La Fata advises that constantly scrambling for new marketing ideas and then testing them in the real world is very time-consuming and does not necessarily produce results. “Way too many trainers try to come up with everything from scratch, and that’s not cost-effective.” To service this concern, he creates prepackaged marketing campaigns (http://fitnessprofitsystems.com) that fitness pros can rebrand as their own. Other professionals who offer similar prepackaged marketing/promotional event systems are Sherri McMillan, MSc (www.nwpersonaltraining.com); Trina Gray for Corporate Fitness (www.corporatefitchallenge.com); and Todd Durkin, MA, who sells a “Biggest Winner” concept (www.fitnessquest10.com).

Social Media
Although it’s time-consuming, training businesses must have a regularly updated social media presence, Klein says. He advises caution when you’re considering outsourcing these tasks, because being authentic and social via a third party can be challenging. Klein advocates hiring a specialist, rather than “a kid who has free time,” to ensure quality and consistency of results and voice or tone. (For help finding such a specialist, see the sidebar “Online and Overseas Options.”)

Finding Freelancers: Face-to-Face or Far Away?

For time-swallowing daily minutiae like picking up laundry, booking travel and answering emails, consider hiring a personal assistant (PA), says La Fata. For complex, skill-specific tasks, a virtual assistant may be your best bet.

To find a PA, look for a trusted stay-at-home mom, a college student or a client who may want to pick up extra work, says La Fata. Potential sources for finding a PA could include your current client base or the online career postings at a local college.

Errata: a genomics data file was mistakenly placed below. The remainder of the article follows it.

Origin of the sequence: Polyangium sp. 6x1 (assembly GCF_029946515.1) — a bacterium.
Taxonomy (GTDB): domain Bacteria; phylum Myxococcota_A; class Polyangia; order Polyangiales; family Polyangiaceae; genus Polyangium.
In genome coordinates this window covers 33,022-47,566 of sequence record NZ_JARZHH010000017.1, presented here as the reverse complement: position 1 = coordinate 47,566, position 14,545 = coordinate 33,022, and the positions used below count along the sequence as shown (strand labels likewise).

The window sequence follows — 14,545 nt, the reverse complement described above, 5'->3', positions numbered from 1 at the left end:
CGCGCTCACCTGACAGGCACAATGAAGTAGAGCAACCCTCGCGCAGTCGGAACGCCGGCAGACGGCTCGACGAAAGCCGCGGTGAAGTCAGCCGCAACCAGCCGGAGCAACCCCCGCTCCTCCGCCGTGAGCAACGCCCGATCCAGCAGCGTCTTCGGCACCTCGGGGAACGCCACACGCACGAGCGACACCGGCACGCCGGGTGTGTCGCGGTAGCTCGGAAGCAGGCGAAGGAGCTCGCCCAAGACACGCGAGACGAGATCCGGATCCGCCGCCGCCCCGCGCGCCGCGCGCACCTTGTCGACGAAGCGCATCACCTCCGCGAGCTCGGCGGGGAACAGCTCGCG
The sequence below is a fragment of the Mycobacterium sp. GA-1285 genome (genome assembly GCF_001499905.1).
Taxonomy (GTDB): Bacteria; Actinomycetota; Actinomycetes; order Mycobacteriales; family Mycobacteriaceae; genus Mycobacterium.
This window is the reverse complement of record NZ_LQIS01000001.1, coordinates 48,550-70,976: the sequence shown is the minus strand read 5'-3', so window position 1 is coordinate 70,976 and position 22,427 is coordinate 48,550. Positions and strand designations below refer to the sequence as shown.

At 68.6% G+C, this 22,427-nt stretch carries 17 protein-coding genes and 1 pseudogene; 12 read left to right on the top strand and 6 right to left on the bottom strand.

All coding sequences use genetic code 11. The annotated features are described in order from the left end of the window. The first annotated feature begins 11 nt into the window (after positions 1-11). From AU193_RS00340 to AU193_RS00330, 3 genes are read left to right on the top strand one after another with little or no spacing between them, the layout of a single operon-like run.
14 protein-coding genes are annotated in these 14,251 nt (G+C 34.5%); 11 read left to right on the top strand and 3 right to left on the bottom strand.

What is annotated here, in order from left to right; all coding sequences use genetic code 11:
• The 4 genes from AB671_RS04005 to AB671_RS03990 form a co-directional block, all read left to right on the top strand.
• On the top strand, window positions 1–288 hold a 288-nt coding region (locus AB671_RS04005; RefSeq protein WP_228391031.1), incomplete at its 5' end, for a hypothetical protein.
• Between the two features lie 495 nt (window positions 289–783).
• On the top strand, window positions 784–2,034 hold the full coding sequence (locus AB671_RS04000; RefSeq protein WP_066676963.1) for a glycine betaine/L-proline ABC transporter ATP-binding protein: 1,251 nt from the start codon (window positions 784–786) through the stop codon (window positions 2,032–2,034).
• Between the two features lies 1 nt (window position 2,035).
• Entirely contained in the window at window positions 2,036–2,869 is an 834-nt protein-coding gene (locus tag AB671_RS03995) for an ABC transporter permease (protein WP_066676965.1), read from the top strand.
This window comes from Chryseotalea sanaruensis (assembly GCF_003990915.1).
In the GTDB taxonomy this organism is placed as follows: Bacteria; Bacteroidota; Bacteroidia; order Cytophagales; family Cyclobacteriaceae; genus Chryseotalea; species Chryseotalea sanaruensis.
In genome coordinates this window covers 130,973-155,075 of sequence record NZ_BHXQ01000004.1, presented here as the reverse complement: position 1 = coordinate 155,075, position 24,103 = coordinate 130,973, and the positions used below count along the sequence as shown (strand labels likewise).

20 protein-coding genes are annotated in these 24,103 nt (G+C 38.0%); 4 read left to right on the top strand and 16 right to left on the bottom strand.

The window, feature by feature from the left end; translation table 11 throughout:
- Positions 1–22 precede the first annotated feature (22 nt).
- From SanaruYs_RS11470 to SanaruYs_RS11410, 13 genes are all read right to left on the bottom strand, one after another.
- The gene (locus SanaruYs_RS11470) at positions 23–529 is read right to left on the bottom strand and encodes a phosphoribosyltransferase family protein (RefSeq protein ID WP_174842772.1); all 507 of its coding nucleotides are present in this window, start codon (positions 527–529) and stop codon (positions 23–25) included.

A virtual assistant (VA), whom you may never meet, helps with projects that can be handled remotely and online. Assignments for this person can include filtering emails, posting blog entries, doing market research and making follow-up client phone calls, says Rick Kaselj, MS, a Surrey, British Columbia–based and ACE-certified kinesiologist and the creator of ExercisesForInjuries.com. For several years now, he has been hiring VAs to take on various online and customer support roles in his Web-based fitness business.

VAs operate on a per-project or hourly basis, and many of them offer specialized skills cultivated in previous career trajectories (think advanced administrative expertise, exceptional website wizardry or professional-level writing). Hourly fees range from $5 to $10 for foreign VAs and from $15 to $25+ domestically, says Kaselj.

VA agencies from India and the Philippines—two countries where English is widely spoken and the costs of hiring remain low—are increasingly popular. However, compared to their U.S. counterparts, overseas VAs may take longer to get up to speed and may require more oversight, La Fata cautions.

When Not to Outsource

There are times when outsourcing does not make sense, even for relatively simple tasks. Take the winter chore of plowing the snowy parking lots of Klein’s facility—a task he has opted to keep in-house. The inconvenience of not outsourcing the work is significant, he says, but he also prefers not to pay someone else $80 per hour to do it.

Klein believes there are many less-than-glamorous tasks that you can save incredible amounts of money on if you keep them in-house. “You can shampoo your own carpets with a rented device and buy your own toiletries at Costco. If such things are too much of a hassle for you to do yourself, that’s okay, but you’re going to pay for the privilege of having someone else do it for you,” he says.

Creating Room to Grow

In summary, to boost your bottom line you must free up valuable big-picture management time by offloading tasks that don’t directly affect profits, says La Fata.

“You running errands doesn’t generate revenue,” he observes. “You learning how to create a flier in Publisher is not your best use of time. The more time-freedom you have to go out and attract, sell and retain more clients, the more your business can grow.” Exercise your option to outsource, and bring your focus back to your business’s fiscal fitness.